June Gumbel throws her designs in the ring with upcoming show

Hat trick

Ever since she was a little girl, June Baranco Gumbel has had a thing for hats. Now she has turned that affinity into a budding career, Geaux Chapeaux.

The Baton Rouge native is returning home Feb. 15 to showcase some of her latest creations for “Tea, Fashion & Fancies” at the LSU Rural Life Museum. The event is co-sponsored by the Friends of the LSU Textile & Costume Museum and benefits both museums.

Very apropos considering Gumbel, ex-wife of TV broadcaster Bryant Gumbel, is a graduate of LSU. She finished in 1971 with a bachelor’s degree in fine art.

That creativity easily translated into custom millinery when she became frustrated by what she found when shopping for daughter Jillian’s 2011 wedding.

“I couldn’t believe the prices of these headpieces! ” exclaimed Gumbel in a phone interview as she was working on several Mardi Gras hats to bring to the tea party. “I knew I could make something equally as beautiful, if not more so, for a lot less money.

“When I was small, we wore hats all the time,” she continues. “I’ve always liked some sort of adornment in my hair, and over the years, I’ve assembled quite a collection of vintage hats. So, I started taking them apart, studying how they were made.”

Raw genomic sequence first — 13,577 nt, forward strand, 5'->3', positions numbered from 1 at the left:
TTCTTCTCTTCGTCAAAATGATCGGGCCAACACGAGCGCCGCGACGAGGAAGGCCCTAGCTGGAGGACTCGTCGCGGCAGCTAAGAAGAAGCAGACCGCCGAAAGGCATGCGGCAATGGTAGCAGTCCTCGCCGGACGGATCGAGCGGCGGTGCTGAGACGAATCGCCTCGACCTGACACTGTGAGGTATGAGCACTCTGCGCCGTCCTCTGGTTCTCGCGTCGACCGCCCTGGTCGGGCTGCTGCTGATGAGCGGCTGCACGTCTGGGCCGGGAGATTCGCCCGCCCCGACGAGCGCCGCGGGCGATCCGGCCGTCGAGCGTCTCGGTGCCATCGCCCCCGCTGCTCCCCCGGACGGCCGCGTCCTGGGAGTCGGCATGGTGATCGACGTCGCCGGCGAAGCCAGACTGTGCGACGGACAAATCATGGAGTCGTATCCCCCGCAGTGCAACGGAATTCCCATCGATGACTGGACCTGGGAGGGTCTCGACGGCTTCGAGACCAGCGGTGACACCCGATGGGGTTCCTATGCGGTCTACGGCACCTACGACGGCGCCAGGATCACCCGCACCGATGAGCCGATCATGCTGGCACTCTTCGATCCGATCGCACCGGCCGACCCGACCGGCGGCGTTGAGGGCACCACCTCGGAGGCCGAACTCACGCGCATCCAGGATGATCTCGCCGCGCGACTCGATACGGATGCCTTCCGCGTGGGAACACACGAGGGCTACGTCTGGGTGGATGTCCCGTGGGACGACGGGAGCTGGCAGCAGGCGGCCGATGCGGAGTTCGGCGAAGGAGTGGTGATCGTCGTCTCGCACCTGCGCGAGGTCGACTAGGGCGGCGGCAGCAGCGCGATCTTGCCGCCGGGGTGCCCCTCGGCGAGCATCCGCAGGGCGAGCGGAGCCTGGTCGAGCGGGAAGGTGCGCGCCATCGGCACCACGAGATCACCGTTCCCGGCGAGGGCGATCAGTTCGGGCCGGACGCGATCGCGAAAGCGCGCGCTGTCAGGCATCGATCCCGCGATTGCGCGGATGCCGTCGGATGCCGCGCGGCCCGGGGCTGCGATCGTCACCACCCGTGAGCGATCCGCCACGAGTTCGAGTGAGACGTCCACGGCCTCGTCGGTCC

Figuring it out wasn’t too hard, she says.

Bryant says her Aunt Eura was a seamstress and taught her to sew by hand when she was only 8 or 9 years old. For her 10th birthday, her parents, Jeannie Baranco and the late Joseph Baranco, gave her a sewing machine. “I still have it,” she says proudly.

Once Gumbel figured out how the hats were made, she began collecting vintage millinery supplies — fabrics, hat blocks, lace, ribbons and more.

“I became the eBay queen,” she says, laughing. “You may have velvet ribbon, but do you have velvet ribbon in every color? In every size? And grosgrain ribbon. Not any grosgrain ribbon will do. It has to be Petersham grosgrain ribbon.”

Year No. 2 had Gumbel buying many vintage hats and making hats full time.

“It’s fun,” she says. “This is my calling. I’ve found out what I’m supposed to do.”

She still paints, primarily in pastels but also in oil, but hats and making a success of Geaux Chapeax is where Gumbel is focusing all her time these days.

And, she’s looking forward to coming home to Baton Rouge to show off her latest creations.

“New York feels like home,” she says, “but I have to have a steady dose of Baton Rouge … my culture.

“Making hats is another creative outlet that inspires me … makes me happy.”